“But may it not be for me to boast if it is not in the cross of our Lord Jesus Christ, through which the world has been crucified to me, and I to the world.”—Galatians 6:14
“Today, missed some fine opportunity of speaking a word for Christ. The Lord saw that I would have spoken as much for my honor as for his, and therefore, he shut my mouth. I see that a man cannot be a faithful, fervent minister until he preaches just for Christ’s sake, until he gives up trying to attract people to himself, and seeks to attract them to Christ. Lord, give me this.” -R.M. McCheyne
Spurgeon once likened the Bible to a road map of England. He pointed out on the map that every road, even if through a circuitous route, led into London. So too, he argued, did every verse, lead to Christ. And no matter how good your skill as an orator, no matter how well you have mastered the ancient languages, and no matter how apt your sermon illustrations are, if you do not point people to Christ, your preaching has wasted everyone’s time. We must ask ourselves of our preaching what Dr. Lloyd-Jones asked of our living, “Is God the chief end and object of your life?”
This is the model that I have tried to adopt within my own preaching. If I am to preach, I must become a beacon that points clearly to Christ and the cross. Exegesis and structure and illustrations and everything else that goes into writing a sermon is terribly important, but just like that road map, it does not matter how detailed and in-depth my directions are, if they lead the listener to any place but to Christ, then all my time and preparation are wasted and I might as well have said nothing.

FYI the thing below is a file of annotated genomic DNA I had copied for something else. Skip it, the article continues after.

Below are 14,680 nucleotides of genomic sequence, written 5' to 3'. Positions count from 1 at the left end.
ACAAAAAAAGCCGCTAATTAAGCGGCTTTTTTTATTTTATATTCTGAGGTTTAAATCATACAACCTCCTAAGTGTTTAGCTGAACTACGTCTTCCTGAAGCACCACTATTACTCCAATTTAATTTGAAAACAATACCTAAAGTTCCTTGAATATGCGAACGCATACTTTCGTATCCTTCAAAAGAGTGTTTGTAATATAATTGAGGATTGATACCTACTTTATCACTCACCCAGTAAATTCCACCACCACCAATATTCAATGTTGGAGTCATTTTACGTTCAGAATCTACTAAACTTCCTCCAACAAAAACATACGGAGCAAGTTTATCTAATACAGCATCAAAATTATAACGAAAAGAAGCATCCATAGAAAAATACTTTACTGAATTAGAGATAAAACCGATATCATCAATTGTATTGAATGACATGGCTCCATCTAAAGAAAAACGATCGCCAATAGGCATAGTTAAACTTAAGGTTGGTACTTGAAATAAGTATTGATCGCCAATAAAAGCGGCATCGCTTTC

In turn, this is the model that is set before us in living. We must constantly be asking ourselves if what we are doing is pointing people to Christ. Peter reminds us in his first letter that it is by our humble and submissive faithfulness to our Lord and Savior that people will be drawn to Christ. Too often we treat winning souls as a conquest. We hold revivals thinking that the Spirit of God somehow follows our lead when it comes to changing the hearts of man. This model could not be further from the truth. It is true that the Holy Spirit has moved at times to bring revival to a community through the preaching of one of his servants, yet for us to walk in with the expectation that we will be the next Whitefield or Wesley is sheer vanity. If you want to see true revival in our land, then it will come most reliably through Christians living faithful and humble lives in the sight of an unbelieving world. Our lives should be as street signs pointing to Christ, saying, “don’t look at me, but look at my Lord; I am merely a pointer so that He might be glorified.”
Is this how we approach the day? Is this how we approach witnessing? I suggest that it usually isn’t. So often, like Robert Murray McCheyne, we miss the opportunity to faithfully witness because our directions revolve around ourselves and do not point clearly to Christ and him crucified. Let us be deliberate in our lifestyle with Christ as the goal of every direction we give.